According to a recent allegation, the Chinese government is allegedly using cutting-edge artificial intelligence to track the thoughts of several Communist party officials.
Chinese researchers are claimed to have created software that can deftly assess the brain activity and facial expressions of people to determine whether they were paying attention to thinking and political instruction.
Over the past ten years, China’s strict police state has been dramatically expanded, combining big data, machine learning, facial recognition technologies, and artificial intelligence to create what many have called the most sophisticated digital dictatorship in the world.
The high-tech progress, according to the Hefei Comprehensive National Science Centre, will be utilized to reinforce their confidence and resolve to be thankful to the party, pay attention to the party, and follow the party.
In a brief video, a subject was shown cycling through exercises promoting party doctrine while staring at a screen at a kiosk. Researchers claim that the kiosk’s technology was able to track the researchers’ facial expressions and determine how they reacted to various bits of material.
According to the institution, it urged the study team’s 43 party members to attend parties while being observed by the new software.
On July 1, the video report was released, however it is no longer available.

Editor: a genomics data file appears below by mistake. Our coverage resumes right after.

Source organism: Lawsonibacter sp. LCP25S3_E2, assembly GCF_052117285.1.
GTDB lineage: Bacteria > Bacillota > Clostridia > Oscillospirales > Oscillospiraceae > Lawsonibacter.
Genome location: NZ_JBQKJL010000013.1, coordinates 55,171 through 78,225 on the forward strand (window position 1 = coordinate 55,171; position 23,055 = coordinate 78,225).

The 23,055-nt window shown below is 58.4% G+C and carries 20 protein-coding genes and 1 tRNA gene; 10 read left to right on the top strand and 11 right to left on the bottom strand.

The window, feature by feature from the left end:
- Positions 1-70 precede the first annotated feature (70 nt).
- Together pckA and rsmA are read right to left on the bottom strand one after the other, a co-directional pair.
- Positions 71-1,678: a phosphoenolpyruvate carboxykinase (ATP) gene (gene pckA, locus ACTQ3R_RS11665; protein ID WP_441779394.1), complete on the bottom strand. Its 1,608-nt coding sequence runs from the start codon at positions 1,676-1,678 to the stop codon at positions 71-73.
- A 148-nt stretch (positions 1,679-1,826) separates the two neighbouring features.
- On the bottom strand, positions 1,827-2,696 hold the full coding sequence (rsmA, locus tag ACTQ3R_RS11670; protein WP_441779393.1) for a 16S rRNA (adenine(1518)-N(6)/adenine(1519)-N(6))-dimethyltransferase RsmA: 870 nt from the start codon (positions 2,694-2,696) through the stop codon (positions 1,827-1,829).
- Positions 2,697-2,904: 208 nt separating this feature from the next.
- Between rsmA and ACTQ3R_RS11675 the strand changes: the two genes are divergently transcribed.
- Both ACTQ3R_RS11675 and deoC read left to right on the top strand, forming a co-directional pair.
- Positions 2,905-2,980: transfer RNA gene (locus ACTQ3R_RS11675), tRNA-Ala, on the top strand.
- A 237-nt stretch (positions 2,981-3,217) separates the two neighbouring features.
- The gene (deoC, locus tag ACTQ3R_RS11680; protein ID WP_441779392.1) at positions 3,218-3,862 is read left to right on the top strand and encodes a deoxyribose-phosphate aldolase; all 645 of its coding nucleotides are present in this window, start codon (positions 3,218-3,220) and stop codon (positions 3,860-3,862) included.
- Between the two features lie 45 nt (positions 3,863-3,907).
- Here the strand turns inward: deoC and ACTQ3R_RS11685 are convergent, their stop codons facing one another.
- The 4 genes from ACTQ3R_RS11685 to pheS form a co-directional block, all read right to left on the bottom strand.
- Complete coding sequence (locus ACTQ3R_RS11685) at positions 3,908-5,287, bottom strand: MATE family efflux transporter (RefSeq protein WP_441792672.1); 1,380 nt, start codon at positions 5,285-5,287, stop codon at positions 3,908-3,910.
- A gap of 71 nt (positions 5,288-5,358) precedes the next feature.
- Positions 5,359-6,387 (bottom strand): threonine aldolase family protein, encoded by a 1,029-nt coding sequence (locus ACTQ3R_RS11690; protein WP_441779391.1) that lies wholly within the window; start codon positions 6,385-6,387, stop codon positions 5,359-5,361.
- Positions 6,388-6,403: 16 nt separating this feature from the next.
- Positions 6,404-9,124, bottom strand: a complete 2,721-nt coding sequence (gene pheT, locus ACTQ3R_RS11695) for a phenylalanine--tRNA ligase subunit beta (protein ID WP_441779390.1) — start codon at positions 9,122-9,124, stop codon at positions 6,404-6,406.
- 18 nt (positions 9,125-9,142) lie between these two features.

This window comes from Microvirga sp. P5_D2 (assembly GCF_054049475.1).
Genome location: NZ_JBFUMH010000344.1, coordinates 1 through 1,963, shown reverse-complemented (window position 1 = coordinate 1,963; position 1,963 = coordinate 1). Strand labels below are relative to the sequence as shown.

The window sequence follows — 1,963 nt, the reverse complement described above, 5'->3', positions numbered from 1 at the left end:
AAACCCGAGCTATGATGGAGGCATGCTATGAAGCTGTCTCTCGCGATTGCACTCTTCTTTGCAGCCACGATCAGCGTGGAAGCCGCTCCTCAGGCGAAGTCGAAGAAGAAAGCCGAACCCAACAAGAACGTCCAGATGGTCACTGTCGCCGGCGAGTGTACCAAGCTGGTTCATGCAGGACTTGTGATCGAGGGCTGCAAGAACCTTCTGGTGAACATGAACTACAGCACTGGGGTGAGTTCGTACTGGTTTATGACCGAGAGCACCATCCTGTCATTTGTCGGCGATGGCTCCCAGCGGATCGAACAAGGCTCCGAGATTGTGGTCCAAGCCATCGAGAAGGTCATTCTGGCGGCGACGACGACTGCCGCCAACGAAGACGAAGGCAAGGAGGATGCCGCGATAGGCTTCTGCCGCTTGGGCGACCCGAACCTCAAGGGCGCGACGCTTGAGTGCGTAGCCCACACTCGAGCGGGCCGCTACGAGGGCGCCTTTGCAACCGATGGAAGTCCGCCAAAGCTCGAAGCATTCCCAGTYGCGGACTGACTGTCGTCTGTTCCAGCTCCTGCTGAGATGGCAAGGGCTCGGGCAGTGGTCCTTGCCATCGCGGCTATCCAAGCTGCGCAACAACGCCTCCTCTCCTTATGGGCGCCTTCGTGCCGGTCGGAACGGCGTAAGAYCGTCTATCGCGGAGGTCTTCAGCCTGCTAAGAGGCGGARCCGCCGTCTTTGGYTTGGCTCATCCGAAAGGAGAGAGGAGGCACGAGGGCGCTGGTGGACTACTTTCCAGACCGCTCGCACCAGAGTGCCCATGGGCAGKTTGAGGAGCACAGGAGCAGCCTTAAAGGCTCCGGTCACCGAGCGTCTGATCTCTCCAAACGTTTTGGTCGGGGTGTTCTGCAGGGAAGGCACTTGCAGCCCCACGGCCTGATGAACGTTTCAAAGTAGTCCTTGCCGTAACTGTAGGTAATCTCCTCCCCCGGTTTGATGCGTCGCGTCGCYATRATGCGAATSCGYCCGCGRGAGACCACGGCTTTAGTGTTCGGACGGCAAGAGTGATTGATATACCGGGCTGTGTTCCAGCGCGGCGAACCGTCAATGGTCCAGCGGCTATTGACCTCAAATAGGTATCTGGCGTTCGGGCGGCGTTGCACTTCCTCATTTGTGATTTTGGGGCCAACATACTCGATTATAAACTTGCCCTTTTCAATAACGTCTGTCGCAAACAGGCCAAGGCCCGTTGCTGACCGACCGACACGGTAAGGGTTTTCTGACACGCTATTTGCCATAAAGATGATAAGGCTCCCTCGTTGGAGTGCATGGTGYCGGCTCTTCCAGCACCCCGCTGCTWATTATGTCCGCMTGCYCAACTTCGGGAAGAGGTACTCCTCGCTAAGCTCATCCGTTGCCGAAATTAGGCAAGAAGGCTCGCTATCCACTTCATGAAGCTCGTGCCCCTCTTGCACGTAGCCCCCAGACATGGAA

The Communist Party’s secretary and head of the 1.4 billion-person country, President Xi, has previously vowed complete devotion to the party and stated that political and intellectual education is a fundamental component of the state’s policy.
Back in 2019, the Chinese state-backed journal Study Times reported on the creation of a similar artificial intelligence, suggesting algorithms could be used to determine the mental health of party members and ensure that information may reach both their heads and hearts.
The change is only the latest in Xi Jinping’s persistent drive to turn the world’s most populous country into a technology wasteland.
A computerized social credit system tracking a score is increasingly popular in some parts of China. Those who are judged untrustworthy by the government run the danger of losing fundamental rights like booking a flight.
A poor social credit score may also bar you from well-paying employment, prevent you from obtaining a mortgage or vehicle loan, and even prevent you from reserving a hotel room. Your internet speed will be slowed, your kids won’t be allowed to attend private schools, and the government may even publish your name on a public blacklist for everyone to see.